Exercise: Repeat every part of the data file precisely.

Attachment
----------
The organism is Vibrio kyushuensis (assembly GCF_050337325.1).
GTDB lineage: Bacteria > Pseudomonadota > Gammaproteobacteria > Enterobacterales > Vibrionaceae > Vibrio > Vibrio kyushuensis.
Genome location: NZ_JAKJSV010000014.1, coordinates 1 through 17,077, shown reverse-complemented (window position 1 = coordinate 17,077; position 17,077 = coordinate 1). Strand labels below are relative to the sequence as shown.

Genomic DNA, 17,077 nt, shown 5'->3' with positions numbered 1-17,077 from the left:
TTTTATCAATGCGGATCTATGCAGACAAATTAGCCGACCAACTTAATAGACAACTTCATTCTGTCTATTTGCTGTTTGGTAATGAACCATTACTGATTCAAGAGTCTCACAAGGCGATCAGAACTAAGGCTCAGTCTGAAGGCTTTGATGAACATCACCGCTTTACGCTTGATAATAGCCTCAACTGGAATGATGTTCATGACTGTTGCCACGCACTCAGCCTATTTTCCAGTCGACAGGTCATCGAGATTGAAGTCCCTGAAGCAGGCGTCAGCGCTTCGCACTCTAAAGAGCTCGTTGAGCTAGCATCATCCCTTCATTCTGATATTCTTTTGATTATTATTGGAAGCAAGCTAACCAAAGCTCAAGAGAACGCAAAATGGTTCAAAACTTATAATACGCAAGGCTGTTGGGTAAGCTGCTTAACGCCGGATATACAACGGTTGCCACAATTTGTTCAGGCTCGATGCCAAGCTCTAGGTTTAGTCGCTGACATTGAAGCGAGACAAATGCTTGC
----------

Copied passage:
The organism is Vibrio kyushuensis (assembly GCF_050337325.1).
GTDB lineage: Bacteria > Pseudomonadota > Gammaproteobacteria > Enterobacterales > Vibrionaceae > Vibrio > Vibrio kyushuensis.
Genome location: NZ_JAKJSV010000014.1, coordinates 1 through 17,077, shown reverse-complemented (window position 1 = coordinate 17,077; position 17,077 = coordinate 1). Strand labels below are relative to the sequence as shown.

Genomic DNA, 17,077 nt, shown 5'->3' with positions numbered 1-17,077 from the left:
TTTTATCAATGCGGATCTATGCAGACAAATTAGCCGACCAACTTAATAGACAACTTCATTCTGTCTATTTGCTGTTTGGTAATGAACCATTACTGATTCAAGAGTCTCACAAGGCGATCAGAACTAAGGCTCAGTCTGAAGGCTTTGATGAACATCACCGCTTTACGCTTGATAATAGCCTCAACTGGAATGATGTTCATGACTGTTGCCACGCACTCAGCCTATTTTCCAGTCGACAGGTCATCGAGATTGAAGTCCCTGAAGCAGGCGTCAGCGCTTCGCACTCTAAAGAGCTCGTTGAGCTAGCATCATCCCTTCATTCTGATATTCTTTTGATTATTATTGGAAGCAAGCTAACCAAAGCTCAAGAGAACGCAAAATGGTTCAAAACTTATAATACGCAAGGCTGTTGGGTAAGCTGCTTAACGCCGGATATACAACGGTTGCCACAATTTGTTCAGGCTCGATGCCAAGCTCTAGGTTTAGTCGCTGACATTGAAGCGAGACAAATGCTTGC